It was true Poppins-mania that year and there was evidently no end to performers and bands covering the soundtrack from the hit movie. Here are two – from two ends of the musical spectrum. Folk singer Burl Ives doing Chim Chim Cheree (for Disneyland Records) and Lawrence Welk performed an entire album of Poppins pop tunes.
The interest in these songs as singles-fodder tends to coincide with the buildup to the Academy Awards ceremony on April 5 of that year. That was the night (a mild Monday night) when “Chim Chim Cher-ee” took home one of those little gold statuettes for “Best Song”.
Interest also developed in another curious direction. In 1965, the Sherman Brothers, and even Julie Andrews herself, were dragged into court as Defendants on an infringement suit by Gloria Parker (aka Patricia Smith) and Barney Young (aka Don Fenton), under the nominal case heading of Life Music, Inc. v. Wonderland Music Co., 241 F. Supp. 653 (U.S. District Court, Southern District of New York). The grounds: that the Shermans had allegedly ripped-off their mile-long title above from a number penned by Parker and Young, titled “Supercalafajilistickespeealadojus (The Super Song)”, recorded approximately 1949 by Alan Holmes and his New Tones for Columbia Records. They went so far as to claim the melody had been swiped from them too. A preliminary injunction was sought to restrain all performance, copying, using or playing of the Shermans’ song.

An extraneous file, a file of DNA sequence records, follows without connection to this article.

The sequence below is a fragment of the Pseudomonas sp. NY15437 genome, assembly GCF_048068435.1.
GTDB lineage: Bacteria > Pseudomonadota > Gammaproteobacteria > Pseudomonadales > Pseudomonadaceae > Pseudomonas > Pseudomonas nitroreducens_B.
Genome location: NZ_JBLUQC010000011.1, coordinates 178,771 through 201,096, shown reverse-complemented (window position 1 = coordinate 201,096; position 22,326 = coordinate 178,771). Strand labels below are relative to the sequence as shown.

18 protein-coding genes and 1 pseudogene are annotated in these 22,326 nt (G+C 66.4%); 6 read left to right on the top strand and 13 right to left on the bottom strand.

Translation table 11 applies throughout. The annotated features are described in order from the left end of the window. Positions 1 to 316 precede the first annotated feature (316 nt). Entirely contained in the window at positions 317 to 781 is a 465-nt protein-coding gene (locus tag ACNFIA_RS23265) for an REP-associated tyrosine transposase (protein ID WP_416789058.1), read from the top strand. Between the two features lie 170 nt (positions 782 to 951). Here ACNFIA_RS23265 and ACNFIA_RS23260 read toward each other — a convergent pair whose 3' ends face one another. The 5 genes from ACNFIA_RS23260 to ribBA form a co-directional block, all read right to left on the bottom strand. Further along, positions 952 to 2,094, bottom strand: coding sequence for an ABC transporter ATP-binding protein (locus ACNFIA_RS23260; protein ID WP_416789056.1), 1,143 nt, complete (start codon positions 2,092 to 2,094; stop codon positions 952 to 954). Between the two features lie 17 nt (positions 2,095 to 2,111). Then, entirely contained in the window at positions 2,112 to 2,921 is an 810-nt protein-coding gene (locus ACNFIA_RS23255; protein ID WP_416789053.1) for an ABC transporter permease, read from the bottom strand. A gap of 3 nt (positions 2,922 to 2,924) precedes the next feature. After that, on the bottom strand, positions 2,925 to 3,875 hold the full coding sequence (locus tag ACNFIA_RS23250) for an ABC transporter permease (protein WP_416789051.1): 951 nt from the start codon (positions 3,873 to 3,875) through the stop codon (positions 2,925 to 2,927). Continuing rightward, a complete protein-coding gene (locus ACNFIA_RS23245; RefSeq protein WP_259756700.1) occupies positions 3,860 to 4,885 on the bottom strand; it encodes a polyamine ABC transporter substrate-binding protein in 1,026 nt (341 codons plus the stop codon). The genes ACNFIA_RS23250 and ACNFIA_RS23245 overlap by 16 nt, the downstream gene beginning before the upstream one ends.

On the music side, the court stated that it had listened to records of both works, “and, in my opinion as an average observer,…there is no discernible similarity between the music of both songs.” You can be the judge, by giving the song a listen. I am in total agreement with the judge on this finding.